Siri, what is liberation?

She belongs to an evolving folklore of Coastal Karnataka. She inspires festivals that mark women’s liberation from male dominion. Who exactly is Siri?

Karnataka’s coastal region, which has a history of spirit worship, also has an element of social cause in its folk theatre. 

Consider Tulu Nadu’s most celebrated folklore and poem, The Siri Epic. It’s the story of a woman, Siri, with a strong message of women’s liberation from the clutches of male dominion.

In it, she is elevated to the position of a spirit deity. 

Even today, in 30 places around the two districts of Dakshina Kannada and Udupi, tribal women worship her.

“Call it a folk myth or epic, the Siri jathre has both elements. They go on evolving. What we knew as classical Siri tradition 50 years ago is not that anymore,” says Prof B A Viveka Rai, former vice chancellor of Hampi University and a visiting professor at Wurzburg University, Germany.

“Likewise, the birth of Siri was also a myth, and we still cannot fathom the timeline of her existence,” Rai says. 

Depiction

Many scholars and experts on Siri have tried to depict Siri in their works. Ashok Alva, who released Siri Kavyaloka in April 2019, identifies Siri as a woman from a Bunt lineage (matriarchal), but she was found as a newborn on an areca flower.

Nowhere are there clues about her parents.

She was brought up by Arya Bannaya Dirmu Alva, who was a chieftain, and owned a palace and most of the land in a place called Satyanapura.

Ashok Alva continues the story.

“We cannot pinpoint the location of Satyanapura, but according to the geographical attributes and oral history clues, it could be Sachcharipete in Karkala taluk.

“Siri was married at a young age to Kantha Punja, who later had a fall out with her over the landed property of Arya Bannaya Dirmu.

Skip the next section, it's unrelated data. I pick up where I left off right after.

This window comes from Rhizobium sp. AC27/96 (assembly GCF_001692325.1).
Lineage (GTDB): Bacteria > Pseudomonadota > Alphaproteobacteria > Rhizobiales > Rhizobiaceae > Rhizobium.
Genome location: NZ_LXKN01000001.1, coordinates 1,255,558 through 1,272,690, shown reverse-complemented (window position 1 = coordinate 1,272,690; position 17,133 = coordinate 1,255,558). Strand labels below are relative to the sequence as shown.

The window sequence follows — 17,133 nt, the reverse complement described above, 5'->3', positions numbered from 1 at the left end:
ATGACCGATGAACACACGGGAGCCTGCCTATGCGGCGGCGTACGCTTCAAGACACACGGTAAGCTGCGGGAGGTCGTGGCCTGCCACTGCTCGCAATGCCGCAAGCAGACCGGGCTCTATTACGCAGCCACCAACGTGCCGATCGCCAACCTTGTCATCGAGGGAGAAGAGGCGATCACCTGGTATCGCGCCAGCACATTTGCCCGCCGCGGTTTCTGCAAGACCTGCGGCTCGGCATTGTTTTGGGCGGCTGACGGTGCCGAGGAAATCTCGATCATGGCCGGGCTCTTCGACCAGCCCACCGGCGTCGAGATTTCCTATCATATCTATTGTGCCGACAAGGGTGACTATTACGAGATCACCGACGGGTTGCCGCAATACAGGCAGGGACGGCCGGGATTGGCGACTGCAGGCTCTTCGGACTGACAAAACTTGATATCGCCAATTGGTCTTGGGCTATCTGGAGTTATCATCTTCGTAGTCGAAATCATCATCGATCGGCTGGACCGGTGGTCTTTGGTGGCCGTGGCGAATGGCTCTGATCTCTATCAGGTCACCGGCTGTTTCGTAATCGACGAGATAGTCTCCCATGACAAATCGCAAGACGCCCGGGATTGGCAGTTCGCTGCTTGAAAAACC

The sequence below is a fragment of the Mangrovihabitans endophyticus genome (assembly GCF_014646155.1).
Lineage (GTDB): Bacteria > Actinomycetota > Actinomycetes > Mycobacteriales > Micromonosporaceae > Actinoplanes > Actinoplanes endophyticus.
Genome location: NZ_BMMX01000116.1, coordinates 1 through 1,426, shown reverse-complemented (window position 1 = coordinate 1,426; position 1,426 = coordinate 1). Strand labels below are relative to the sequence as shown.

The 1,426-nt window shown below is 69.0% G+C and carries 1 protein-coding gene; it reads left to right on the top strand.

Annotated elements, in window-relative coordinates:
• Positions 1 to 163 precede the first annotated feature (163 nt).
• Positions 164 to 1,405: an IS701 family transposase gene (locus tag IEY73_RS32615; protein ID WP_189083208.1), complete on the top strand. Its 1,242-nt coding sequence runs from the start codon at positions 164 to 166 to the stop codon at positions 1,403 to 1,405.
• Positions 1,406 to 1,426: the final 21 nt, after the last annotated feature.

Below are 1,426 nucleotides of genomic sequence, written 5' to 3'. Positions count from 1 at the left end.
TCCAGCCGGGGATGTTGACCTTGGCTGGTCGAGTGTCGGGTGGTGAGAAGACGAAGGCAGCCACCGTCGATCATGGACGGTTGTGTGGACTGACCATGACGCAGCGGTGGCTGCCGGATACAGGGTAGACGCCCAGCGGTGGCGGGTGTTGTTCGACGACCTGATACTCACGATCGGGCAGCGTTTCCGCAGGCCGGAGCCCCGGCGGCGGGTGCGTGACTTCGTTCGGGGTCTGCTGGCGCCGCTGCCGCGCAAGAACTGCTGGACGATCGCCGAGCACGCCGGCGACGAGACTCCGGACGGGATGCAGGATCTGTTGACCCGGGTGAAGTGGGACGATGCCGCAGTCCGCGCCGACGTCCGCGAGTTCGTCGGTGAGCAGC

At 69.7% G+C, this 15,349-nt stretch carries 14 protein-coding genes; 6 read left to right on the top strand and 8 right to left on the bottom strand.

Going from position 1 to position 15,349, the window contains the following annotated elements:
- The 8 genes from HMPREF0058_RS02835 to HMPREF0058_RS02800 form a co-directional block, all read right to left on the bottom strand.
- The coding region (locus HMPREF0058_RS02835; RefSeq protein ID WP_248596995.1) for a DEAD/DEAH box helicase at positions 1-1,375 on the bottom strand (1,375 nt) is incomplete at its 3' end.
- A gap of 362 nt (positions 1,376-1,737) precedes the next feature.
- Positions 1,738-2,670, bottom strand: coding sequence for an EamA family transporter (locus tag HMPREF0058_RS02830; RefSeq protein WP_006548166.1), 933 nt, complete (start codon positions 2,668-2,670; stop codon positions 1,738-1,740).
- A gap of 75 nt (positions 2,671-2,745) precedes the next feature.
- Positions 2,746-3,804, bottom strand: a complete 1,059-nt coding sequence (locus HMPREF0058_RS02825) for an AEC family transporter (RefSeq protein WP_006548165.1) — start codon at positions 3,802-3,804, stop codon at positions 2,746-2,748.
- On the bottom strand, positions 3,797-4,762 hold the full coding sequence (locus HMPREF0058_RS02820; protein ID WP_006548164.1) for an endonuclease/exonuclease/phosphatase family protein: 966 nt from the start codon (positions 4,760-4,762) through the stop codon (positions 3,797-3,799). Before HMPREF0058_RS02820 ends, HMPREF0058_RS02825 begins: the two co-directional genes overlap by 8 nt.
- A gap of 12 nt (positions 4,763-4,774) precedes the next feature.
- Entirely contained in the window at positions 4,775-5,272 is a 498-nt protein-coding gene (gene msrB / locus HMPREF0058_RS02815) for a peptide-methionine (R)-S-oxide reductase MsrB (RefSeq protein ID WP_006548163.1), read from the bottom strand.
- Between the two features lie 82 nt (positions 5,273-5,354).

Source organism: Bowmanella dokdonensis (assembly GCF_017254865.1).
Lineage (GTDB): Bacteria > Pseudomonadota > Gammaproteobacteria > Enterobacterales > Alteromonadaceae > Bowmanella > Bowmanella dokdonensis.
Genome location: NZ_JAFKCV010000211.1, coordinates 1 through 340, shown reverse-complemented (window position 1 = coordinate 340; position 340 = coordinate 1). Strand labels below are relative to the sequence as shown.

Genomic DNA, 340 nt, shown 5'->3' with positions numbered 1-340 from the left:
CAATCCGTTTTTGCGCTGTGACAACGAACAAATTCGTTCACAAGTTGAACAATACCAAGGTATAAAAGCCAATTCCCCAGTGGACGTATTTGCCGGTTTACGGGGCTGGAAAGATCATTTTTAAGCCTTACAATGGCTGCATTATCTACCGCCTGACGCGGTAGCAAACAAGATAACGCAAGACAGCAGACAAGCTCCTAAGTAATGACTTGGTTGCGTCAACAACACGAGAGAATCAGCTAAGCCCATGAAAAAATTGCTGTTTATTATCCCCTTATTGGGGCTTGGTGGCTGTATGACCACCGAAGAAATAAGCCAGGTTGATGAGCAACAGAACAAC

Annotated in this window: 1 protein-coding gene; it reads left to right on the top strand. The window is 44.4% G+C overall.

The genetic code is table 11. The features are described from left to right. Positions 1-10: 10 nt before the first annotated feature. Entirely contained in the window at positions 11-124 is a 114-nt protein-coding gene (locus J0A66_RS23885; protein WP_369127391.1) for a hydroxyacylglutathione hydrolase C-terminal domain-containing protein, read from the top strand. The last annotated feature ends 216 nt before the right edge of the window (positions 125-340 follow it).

“Alva is fondly known as Ajja. When
Ajja died, Kantha Punja wanted to take control of the property, but knowing the ways of Punja, Siri refused to accept his demand.

“She was later ostracised by the village with Punja’s influence. Her son Kumara, maid Daru and Siri herself mysteriously disappeared after the palace burned down.

“It’s said that Siri alone carried Ajja’s mortal remains, which drowned her in deep grief.”

A V Navada and Gayathri Navada, Chinnappa Gowda, Arun Kumar and other experts on Siri have narrated different stages of her life.

She even cast a curse that no woman should enter the burial ground or carry the mortal remains of their loved ones.

Experts call it a great quality because she didn’t want any other woman to endure what she did in her lifetime, and in the same breadth it’s a stand against the domination of menfolk over women.

It is this facet of Siri Janapada that is practised even today by the women in Siri alades, the original habitat of the spirits.

Dressed in white, women participants enact the Siri spirit in many ways. Hundreds of women become one in their own rights.

“Many of them dance, roll on the ground, give out eerie shrieks accompanied by gyrations; some act as if they are possessed by a spirit of animal. Though there is a male actor enacting the character of Kumara (Siri’s Son), in the recent days, the enactors of Kumara have been warned by these communities that he cannot use his position as Kumara to conduct himself inappropriately during the festival,” Alva points. 

Places of worship

There are 70 alades, out of which only 30 are now active. Three of them are important — Kavattharu, Hiriyadka and Nandalike. These are the temples where Siri fairs or jathres are held.

“It is a matter of intrigue that despite such opposition from her community, Siri could defy the male domination and empower herself,” Padekallu Vishnu Bhat, a renowned scholar of folklore, writes in the foreword of Siri Kavyaloka.

Siri has attracted two known folklore scholars, Peter J Claus of California State University Hayward and late Lauri Honko of Kalevala Institute of Nordic Studies at Turku University, Finland. They have taken the folklore traditions to the world.

Honko, along with his wife Anelli Honko and Chinnappa Gowda and Viveka Rai, has documented the Siri culture in two volumes, which goes into the world of literature as the second-longest poem in the world.

It’s only six lines shorter than Homer’s Iliad.

The entire Siri Paddana was sung by folk artiste Machar Gopal Naika.

This work made the Siri folklore myth reach international folklore archives. But even as recently as March 2019, a German researcher, Pauline Schuster Lohlau, from the Department of Indology, University of Wurzburg, Germany was awarded PhD on Siri epic texts for his ‘South Indian Oral Epic Traditions as Sources of Personal Shared Identities’.

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